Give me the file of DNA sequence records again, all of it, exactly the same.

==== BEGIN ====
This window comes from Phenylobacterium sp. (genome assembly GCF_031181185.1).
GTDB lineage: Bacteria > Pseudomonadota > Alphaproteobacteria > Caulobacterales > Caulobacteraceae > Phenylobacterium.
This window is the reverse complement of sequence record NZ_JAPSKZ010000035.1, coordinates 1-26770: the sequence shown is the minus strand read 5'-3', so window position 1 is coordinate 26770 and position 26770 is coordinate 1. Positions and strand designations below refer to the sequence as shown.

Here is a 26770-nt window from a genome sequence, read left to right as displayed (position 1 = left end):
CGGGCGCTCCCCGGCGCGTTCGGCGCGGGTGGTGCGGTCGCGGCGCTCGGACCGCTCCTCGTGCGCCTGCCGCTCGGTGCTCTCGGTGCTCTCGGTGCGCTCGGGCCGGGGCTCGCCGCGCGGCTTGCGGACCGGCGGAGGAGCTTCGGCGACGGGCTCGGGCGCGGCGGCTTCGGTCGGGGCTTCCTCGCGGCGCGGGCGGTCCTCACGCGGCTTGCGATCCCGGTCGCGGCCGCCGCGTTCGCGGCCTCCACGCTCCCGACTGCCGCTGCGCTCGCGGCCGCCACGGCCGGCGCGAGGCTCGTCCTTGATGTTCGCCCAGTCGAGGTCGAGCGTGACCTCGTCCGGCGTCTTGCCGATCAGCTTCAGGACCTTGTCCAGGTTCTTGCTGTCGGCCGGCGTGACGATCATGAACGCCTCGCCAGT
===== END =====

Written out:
This window comes from Phenylobacterium sp. (genome assembly GCF_031181185.1).
GTDB lineage: Bacteria > Pseudomonadota > Alphaproteobacteria > Caulobacterales > Caulobacteraceae > Phenylobacterium.
This window is the reverse complement of sequence record NZ_JAPSKZ010000035.1, coordinates 1-26770: the sequence shown is the minus strand read 5'-3', so window position 1 is coordinate 26770 and position 26770 is coordinate 1. Positions and strand designations below refer to the sequence as shown.

Here is a 26770-nt window from a genome sequence, read left to right as displayed (position 1 = left end):
CGGGCGCTCCCCGGCGCGTTCGGCGCGGGTGGTGCGGTCGCGGCGCTCGGACCGCTCCTCGTGCGCCTGCCGCTCGGTGCTCTCGGTGCTCTCGGTGCGCTCGGGCCGGGGCTCGCCGCGCGGCTTGCGGACCGGCGGAGGAGCTTCGGCGACGGGCTCGGGCGCGGCGGCTTCGGTCGGGGCTTCCTCGCGGCGCGGGCGGTCCTCACGCGGCTTGCGATCCCGGTCGCGGCCGCCGCGTTCGCGGCCTCCACGCTCCCGACTGCCGCTGCGCTCGCGGCCGCCACGGCCGGCGCGAGGCTCGTCCTTGATGTTCGCCCAGTCGAGGTCGAGCGTGACCTCGTCCGGCGTCTTGCCGATCAGCTTCAGGACCTTGTCCAGGTTCTTGCTGTCGGCCGGCGTGACGATCATGAACGCCTCGCCAGT